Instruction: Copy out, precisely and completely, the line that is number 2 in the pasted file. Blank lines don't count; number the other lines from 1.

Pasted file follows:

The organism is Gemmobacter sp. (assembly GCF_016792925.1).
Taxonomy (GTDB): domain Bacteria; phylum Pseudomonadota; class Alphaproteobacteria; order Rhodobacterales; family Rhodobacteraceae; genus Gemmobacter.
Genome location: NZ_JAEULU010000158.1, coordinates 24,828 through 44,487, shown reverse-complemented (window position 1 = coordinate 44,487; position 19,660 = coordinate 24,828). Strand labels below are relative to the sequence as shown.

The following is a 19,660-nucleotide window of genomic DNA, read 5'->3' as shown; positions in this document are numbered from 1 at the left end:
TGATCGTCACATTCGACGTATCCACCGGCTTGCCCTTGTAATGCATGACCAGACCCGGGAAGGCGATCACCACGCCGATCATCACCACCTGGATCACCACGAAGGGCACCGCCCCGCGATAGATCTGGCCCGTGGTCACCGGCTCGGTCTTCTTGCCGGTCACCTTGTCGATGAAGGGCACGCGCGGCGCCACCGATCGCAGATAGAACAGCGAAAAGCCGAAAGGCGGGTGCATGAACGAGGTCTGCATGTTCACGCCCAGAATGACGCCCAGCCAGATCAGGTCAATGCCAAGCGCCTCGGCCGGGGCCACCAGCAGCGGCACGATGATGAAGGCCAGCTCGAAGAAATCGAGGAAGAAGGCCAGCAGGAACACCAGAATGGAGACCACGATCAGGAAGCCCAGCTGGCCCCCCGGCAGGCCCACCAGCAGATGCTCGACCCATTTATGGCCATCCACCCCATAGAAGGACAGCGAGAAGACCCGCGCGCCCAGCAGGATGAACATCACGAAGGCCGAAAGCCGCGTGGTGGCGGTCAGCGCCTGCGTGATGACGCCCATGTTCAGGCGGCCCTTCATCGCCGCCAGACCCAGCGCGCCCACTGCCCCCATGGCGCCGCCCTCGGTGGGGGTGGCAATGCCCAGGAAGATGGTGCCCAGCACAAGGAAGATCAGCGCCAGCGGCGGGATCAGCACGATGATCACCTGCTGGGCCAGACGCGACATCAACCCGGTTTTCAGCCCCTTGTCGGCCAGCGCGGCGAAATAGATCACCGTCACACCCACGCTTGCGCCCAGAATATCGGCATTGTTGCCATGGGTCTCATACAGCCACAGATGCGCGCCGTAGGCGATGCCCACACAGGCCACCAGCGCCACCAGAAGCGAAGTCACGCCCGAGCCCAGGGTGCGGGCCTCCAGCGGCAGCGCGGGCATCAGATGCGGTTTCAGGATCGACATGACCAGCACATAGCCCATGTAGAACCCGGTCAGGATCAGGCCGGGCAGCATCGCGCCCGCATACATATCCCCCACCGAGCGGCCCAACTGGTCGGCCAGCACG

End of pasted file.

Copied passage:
Taxonomy (GTDB): domain Bacteria; phylum Pseudomonadota; class Alphaproteobacteria; order Rhodobacterales; family Rhodobacteraceae; genus Gemmobacter.